Then submit your International Assistance Grant Application. Remember, IAG applications requesting up to US$10,000 are reviewed internally and may be submitted throughout the year. Applications seeking between US$10,001 and US$30,000 are reviewed three times a year by the LCIF Board of Trustees. Applications are due by July 31, 2015, for review at the October 2015 Board meeting.
Contact the LCIF Humanitarian Programs department at LCIFHumanitarianPrograms@lionsclubs.org for more information.
“Lions Club is a voluntary service organization that does not expect something in return, and its strength will increase with every single person. That’s why I wanted to join this community,” said Nazan Sagir, Head of District 118-T Environmental Awareness Committee and member of the Samanyolu Lions Club in Turkey.
The Environmental Awareness Committee of District 118-T prepared a children’s book with the belief that environmental awareness should be developed during the early stages of childhood. “Multiple clubs from District 118-T, members from our community, teachers from the elementary schools, and my family gave their support to this project,” says Nazan.
The book has been distributed to 6,000 children since the beginning of this year. Their goal is to reach a total of at least 10,000.
How is your club improving environmental awareness in children? Share your story!
In the June LION Magazine, check out some service projects as varied and interesting as the clubs that perform them. Also, take a look at how Lions service has enriched the lives of others worldwide. You’ll also find out:
In the digital Lion, watch a special report about the 27th annual Lions International Peace Poster Contest; read a 1932 retrospective about how a club in Montana unified a community; see a Braille cookbook published in 1960.
Visit the LION Magazine page to contact editors, view past issues and listen to audio versions of the magazine.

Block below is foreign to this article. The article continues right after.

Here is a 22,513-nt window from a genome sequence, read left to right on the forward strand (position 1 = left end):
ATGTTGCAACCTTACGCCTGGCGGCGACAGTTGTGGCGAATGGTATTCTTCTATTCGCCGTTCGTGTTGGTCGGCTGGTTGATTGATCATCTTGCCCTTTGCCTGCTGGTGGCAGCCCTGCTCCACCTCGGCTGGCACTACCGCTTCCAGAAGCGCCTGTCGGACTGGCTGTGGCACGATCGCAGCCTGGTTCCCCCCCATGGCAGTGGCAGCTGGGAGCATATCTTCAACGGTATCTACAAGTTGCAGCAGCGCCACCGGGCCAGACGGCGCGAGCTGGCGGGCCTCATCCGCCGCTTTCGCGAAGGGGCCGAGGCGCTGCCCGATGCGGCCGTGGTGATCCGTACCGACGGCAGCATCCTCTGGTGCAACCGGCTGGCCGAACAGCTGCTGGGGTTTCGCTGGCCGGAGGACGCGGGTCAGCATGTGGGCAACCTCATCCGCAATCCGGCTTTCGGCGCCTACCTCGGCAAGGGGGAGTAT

Mumbai, the glittering capital of Maharashtra, is the wealthiest city in India. With a population of 18.4 million people, Mumbai is home to more millionaires and billionaires than any other city in India. Yet the metropolis suffers from widespread abject poverty and entrenched unemployment, and public health services are lacking for those who need them most. Lions Clubs International Foundation (LCIF) and Lions in India are taking giant steps to aid those in need.
For nearly 30 years, the Lions Nirman Health Center has offered consultation and treatment in the specialties of ophthalmology, gynecology, dentistry, pathology and physiotherapy to hundreds of lower- and middle income families. The Lions of District 323-A3 were recently awarded a US$30,000 LCIF Standard grant to provide equipment to the Lions Nirman Health Center in Mumbai. The center is owned and operated by the Versova Lions Club. Thanks to LCIF and local Lions, the center will be able to help even more people with faster, more modern technology.
Aside from the lack of access to health care in Mumbai, homelessness is also a major social problem. The Lions of District 323-A2 are working with the Samatol Foundation, a nongovernmental organization that aids street children, to care for homeless and runaway children who are loitering at train depots or on the streets.
Until recently, Lions had nowhere to take them for rehabilitation. Now, Lions have received an LCIF Standard grant of US$26,822 to establish a home for street children. This grant allows local Lions to expand the partnership with Samatol Foundation to continue to provide vital services to the children who need them most.
Six times annually, street children are picked up at train stations and taken to a rehabilitation camp at the home, where they receive food, shelter, counseling and medical care in a structured setting. The goal of the camp is to reunite the children with their families. If that is not possible, the children are placed with organizations that can provide long-term assistance such as vocational training. Either way, the camp aims to keep children from returning to the streets. The camp serves more than 240 children each year.
LCIF and local Lions are actively working to improve access to quality health services and social supports for disadvantaged youth in and around Mumbai. For information on how your Lions club can apply for an LCIF Standard Grant, visit www.lcif.org.
*This story originally appeared in the June 2015 edition of LION Magazine.